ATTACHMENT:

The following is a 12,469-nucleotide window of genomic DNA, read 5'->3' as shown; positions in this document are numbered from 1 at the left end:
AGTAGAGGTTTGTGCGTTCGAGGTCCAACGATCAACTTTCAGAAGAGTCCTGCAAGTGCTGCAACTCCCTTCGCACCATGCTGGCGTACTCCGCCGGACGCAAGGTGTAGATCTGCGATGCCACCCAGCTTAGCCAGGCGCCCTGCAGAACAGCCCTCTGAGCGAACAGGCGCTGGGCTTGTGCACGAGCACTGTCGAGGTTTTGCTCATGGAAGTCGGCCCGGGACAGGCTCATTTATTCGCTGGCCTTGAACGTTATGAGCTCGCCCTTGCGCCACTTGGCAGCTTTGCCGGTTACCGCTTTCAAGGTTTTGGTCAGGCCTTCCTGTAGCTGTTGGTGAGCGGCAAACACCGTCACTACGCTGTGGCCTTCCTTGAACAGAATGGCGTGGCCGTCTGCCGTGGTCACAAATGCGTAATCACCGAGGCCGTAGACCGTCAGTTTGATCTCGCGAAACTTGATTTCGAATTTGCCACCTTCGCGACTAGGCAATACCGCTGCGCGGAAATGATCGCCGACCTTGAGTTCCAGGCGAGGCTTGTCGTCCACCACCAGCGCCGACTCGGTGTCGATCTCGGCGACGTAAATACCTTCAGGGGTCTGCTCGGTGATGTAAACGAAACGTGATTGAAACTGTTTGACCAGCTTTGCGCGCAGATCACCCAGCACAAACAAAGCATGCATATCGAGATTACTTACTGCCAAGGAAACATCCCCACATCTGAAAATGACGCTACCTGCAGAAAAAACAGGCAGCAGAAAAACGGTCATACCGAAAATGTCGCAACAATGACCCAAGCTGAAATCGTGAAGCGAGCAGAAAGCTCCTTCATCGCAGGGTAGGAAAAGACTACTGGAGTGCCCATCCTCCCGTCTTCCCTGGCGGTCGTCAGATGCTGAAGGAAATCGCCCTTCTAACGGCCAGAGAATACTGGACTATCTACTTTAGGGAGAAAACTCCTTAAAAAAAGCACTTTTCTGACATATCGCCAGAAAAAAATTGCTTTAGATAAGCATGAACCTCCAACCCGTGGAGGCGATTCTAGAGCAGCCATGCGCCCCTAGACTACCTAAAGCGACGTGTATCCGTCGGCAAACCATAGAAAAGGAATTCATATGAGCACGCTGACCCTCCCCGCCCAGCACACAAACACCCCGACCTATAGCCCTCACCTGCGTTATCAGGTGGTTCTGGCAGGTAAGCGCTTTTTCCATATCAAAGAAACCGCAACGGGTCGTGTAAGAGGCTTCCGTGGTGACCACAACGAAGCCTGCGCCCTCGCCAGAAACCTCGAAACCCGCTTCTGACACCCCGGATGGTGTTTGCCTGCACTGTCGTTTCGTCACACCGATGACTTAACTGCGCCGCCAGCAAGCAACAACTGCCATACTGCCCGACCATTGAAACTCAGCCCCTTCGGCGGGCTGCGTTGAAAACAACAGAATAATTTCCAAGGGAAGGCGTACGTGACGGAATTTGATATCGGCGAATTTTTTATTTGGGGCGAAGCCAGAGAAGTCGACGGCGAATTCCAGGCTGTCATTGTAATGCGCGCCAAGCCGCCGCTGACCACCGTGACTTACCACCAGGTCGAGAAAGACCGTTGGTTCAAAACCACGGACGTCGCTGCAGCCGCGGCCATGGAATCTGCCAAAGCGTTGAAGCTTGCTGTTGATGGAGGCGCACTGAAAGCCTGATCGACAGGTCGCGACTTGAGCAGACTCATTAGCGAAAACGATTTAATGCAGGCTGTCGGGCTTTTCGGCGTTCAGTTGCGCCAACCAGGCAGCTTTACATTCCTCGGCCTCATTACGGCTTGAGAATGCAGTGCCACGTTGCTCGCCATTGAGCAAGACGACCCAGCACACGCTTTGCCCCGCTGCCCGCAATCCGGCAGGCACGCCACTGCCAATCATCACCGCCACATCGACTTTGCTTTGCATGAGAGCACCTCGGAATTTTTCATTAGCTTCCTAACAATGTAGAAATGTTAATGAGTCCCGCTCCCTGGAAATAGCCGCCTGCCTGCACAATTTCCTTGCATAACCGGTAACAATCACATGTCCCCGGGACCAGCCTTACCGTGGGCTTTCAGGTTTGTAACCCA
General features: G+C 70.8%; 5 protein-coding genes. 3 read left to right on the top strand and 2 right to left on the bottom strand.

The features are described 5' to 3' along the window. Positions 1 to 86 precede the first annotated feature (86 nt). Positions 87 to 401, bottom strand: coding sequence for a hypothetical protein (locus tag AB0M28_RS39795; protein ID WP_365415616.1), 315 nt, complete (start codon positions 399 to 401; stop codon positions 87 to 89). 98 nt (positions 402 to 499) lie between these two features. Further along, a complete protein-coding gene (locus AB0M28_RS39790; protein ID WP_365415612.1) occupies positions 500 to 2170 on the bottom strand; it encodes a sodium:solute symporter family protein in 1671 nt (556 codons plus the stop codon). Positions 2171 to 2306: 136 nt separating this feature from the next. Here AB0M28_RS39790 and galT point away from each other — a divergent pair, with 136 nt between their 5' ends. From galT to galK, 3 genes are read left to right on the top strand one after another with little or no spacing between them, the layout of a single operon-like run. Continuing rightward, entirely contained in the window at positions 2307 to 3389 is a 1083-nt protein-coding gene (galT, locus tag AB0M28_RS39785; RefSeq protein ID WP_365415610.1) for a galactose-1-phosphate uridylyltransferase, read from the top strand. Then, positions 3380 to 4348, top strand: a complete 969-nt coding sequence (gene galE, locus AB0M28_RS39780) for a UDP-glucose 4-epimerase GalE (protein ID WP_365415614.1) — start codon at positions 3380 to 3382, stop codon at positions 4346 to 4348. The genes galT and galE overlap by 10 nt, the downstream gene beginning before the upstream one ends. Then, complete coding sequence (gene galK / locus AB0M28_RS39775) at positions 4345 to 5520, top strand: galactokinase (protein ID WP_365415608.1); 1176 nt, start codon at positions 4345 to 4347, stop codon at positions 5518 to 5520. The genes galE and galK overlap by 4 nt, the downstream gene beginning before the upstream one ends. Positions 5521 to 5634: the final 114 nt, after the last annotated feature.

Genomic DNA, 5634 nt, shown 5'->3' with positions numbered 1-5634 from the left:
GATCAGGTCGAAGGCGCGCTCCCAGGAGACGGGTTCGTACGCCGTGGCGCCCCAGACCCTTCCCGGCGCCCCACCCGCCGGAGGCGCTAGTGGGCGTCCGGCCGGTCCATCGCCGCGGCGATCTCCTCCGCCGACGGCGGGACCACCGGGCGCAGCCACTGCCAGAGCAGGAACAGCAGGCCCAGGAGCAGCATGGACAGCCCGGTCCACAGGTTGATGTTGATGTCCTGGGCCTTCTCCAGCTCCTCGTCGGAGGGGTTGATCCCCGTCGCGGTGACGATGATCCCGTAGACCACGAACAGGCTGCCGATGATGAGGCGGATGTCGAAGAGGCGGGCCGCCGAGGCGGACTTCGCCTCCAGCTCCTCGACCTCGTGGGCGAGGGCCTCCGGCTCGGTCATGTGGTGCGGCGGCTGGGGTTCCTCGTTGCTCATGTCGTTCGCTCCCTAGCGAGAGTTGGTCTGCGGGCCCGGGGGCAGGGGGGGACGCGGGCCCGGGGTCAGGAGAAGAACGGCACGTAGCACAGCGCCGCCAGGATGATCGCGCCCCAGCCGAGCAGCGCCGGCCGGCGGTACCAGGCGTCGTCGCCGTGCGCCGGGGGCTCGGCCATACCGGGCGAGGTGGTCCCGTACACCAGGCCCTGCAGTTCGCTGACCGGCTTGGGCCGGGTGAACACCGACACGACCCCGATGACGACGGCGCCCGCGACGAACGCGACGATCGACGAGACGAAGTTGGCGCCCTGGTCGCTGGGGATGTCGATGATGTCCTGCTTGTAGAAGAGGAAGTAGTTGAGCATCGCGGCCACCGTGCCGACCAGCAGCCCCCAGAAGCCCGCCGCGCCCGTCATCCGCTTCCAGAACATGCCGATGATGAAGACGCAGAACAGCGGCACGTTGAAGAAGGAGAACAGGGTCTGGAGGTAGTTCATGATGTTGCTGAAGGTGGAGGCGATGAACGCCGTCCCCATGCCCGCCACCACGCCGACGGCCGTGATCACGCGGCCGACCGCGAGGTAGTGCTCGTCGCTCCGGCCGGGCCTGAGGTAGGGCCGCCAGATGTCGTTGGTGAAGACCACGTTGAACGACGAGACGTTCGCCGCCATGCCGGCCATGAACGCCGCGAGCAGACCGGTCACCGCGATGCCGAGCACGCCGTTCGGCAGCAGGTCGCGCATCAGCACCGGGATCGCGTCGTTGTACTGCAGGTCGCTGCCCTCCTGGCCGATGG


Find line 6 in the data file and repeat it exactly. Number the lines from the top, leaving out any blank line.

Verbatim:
GATCAGGTCGAAGGCGCGCTCCCAGGAGACGGGTTCGTACGCCGTGGCGCCCCAGACCCTTCCCGGCGCCCCACCCGCCGGAGGCGCTAGTGGGCGTCCGGCCGGTCCATCGCCGCGGCGATCTCCTCCGCCGACGGCGGGACCACCGGGCGCAGCCACTGCCAGAGCAGGAACAGCAGGCCCAGGAGCAGCATGGACAGCCCGGTCCACAGGTTGATGTTGATGTCCTGGGCCTTCTCCAGCTCCTCGTCGGAGGGGTTGATCCCCGTCGCGGTGACGATGATCCCGTAGACCACGAACAGGCTGCCGATGATGAGGCGGATGTCGAAGAGGCGGGCCGCCGAGGCGGACTTCGCCTCCAGCTCCTCGACCTCGTGGGCGAGGGCCTCCGGCTCGGTCATGTGGTGCGGCGGCTGGGGTTCCTCGTTGCTCATGTCGTTCGCTCCCTAGCGAGAGTTGGTCTGCGGGCCCGGGGGCAGGGGGGGACGCGGGCCCGGGGTCAGGAGAAGAACGGCACGTAGCACAGCGCCGCCAGGATGATCGCGCCCCAGCCGAGCAGCGCCGGCCGGCGGTACCAGGCGTCGTCGCCGTGCGCCGGGGGCTCGGCCATACCGGGCGAGGTGGTCCCGTACACCAGGCCCTGCAGTTCGCTGACCGGCTTGGGCCGGGTGAACACCGACACGACCCCGATGACGACGGCGCCCGCGACGAACGCGACGATCGACGAGACGAAGTTGGCGCCCTGGTCGCTGGGGATGTCGATGATGTCCTGCTTGTAGAAGAGGAAGTAGTTGAGCATCGCGGCCACCGTGCCGACCAGCAGCCCCCAGAAGCCCGCCGCGCCCGTCATCCGCTTCCAGAACATGCCGATGATGAAGACGCAGAACAGCGGCACGTTGAAGAAGGAGAACAGGGTCTGGAGGTAGTTCATGATGTTGCTGAAGGTGGAGGCGATGAACGCCGTCCCCATGCCCGCCACCACGCCGACGGCCGTGATCACGCGGCCGACCGCGAGGTAGTGCTCGTCGCTCCGGCCGGGCCTGAGGTAGGGCCGCCAGATGTCGTTGGTGAAGACCACGTTGAACGACGAGACGTTCGCCGCCATGCCGGCCATGAACGCCGCGAGCAGACCGGTCACCGCGATGCCGAGCACGCCGTTCGGCAGCAGGTCGCGCATCAGCACCGGGATCGCGTCGTTGTACTGCAGGTCGCTGCCCTCCTGGCCGATGG